Last year, Cambridge City Councilor Nadeem Mazen and Mayor Denise Simmons introduced a strong surveillance transparency ordinance, with the support of Digital Fourth and the ACLU of Massachusetts. It didn’t pass, and the ACLU explains what happened next:
In the intervening 11 months, the City of Seattle passed a new surveillance oversight ordinance, beefing up its prior law. In June 2016, Santa Clara County, California passed a similar local law. And right here in Massachusetts, just earlier this month, Somerville Mayor Joe Curtatone published an executive policy that requires transparency and mayoral approval before the police can acquire new surveillance tech.
Cambridge activists are determined to pass an ordinance that will allow transparency and community oversight before police acquire surveillance equipment. Residents are encouraged to turnout at the City Council meeting next week to stand up and speak up for surveillance transparency and oversight.
Turn Out & Testify!
Cambridge Surveillance Oversight Hearing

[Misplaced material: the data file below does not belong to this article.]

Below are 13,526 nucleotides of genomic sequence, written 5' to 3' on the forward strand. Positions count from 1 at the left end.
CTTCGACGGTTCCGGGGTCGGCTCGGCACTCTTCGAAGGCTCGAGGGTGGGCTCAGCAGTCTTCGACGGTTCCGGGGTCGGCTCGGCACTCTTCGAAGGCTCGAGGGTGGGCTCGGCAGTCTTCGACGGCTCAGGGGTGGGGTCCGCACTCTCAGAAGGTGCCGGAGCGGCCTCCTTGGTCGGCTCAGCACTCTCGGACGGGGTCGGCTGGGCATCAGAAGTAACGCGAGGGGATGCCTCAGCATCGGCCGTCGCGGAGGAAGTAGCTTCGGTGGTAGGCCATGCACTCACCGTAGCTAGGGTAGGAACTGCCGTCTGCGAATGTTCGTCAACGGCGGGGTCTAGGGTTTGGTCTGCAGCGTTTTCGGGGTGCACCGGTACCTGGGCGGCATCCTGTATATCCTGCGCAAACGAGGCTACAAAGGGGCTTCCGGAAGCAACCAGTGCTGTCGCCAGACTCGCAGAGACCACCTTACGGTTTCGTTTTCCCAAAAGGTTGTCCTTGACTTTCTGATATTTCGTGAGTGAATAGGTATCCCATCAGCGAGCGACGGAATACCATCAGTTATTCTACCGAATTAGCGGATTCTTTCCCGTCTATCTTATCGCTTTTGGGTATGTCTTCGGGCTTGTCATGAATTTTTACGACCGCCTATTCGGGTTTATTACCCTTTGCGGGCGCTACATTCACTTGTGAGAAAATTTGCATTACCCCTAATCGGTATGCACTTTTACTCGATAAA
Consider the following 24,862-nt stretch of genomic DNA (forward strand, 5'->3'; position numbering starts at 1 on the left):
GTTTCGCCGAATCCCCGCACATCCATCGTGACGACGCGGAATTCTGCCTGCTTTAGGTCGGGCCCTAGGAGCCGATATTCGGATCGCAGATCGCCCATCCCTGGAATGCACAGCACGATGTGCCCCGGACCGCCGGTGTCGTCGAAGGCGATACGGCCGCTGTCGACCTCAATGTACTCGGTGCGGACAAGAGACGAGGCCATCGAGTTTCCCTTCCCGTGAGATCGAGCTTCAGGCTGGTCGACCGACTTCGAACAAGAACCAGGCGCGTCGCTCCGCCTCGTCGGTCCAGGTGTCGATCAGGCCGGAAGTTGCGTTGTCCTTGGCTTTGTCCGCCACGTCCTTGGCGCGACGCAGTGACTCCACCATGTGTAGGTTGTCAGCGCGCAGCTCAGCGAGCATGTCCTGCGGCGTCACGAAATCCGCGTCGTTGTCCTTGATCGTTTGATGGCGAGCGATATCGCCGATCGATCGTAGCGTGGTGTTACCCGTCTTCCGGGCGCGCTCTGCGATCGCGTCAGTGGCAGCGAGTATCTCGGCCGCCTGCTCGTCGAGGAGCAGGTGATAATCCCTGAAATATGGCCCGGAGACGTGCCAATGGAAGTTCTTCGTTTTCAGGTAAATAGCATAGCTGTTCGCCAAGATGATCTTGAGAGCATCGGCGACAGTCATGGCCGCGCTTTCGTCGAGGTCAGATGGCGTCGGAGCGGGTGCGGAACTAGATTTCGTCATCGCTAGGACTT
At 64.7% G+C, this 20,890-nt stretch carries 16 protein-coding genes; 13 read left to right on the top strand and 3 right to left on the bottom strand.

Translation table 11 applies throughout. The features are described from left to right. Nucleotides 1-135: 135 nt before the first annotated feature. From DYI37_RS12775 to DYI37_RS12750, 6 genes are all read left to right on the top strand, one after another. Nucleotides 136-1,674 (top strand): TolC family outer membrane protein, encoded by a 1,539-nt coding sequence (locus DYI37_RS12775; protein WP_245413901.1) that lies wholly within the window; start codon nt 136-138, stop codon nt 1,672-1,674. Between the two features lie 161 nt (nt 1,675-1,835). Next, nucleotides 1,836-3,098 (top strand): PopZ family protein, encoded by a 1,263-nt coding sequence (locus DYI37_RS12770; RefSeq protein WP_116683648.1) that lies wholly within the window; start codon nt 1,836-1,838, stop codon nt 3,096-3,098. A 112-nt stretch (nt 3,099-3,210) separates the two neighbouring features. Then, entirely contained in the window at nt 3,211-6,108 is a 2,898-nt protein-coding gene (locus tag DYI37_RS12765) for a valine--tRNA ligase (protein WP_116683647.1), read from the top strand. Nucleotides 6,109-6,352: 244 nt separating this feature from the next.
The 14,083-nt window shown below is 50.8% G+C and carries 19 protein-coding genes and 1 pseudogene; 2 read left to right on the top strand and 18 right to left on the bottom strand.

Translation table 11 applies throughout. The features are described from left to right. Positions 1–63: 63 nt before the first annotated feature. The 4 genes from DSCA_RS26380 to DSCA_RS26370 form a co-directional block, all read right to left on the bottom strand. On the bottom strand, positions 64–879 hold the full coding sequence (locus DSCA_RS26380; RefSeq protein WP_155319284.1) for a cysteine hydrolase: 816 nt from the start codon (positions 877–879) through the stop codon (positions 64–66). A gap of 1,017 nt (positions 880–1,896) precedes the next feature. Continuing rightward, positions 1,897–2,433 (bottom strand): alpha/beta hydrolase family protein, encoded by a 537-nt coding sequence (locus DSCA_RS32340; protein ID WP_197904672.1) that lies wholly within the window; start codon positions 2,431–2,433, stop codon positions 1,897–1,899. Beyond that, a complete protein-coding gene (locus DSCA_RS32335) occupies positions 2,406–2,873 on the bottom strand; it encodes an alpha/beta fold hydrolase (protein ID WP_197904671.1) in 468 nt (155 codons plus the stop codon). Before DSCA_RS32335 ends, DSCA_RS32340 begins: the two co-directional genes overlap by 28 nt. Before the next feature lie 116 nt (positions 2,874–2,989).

Wednesday, October 18
6:30 PM – 9:30 PM
Cambridge City Hall
795 Massachusetts Ave
Cambridge, Massachusetts 02139
Come out and tell the City Council that you want to know what kind of surveillance equipment the police are seeking to use BEFORE they obtain it… and you want to make sure the privacy of all residents and visitors to the city are protected. We believe any ordinance should incorporate these principles, which are part of the Community Control Over Police Surveillance campaign:
The city council should not approve the funding (including submitting applications), acquisition, or deployment of any surveillance technologies without holding a public hearing. To facilitate a well-informed public debate, far in advance of the hearing, the police or other agency seeking to use the surveillance technology shall publicly report on,among other things, the technology to be acquired, its capabilities, how precisely it would be used, how its data would be preserved and protected, its acquisition and operational costs,and how potential adverse impacts on civil rights and civil liberties will be prevented.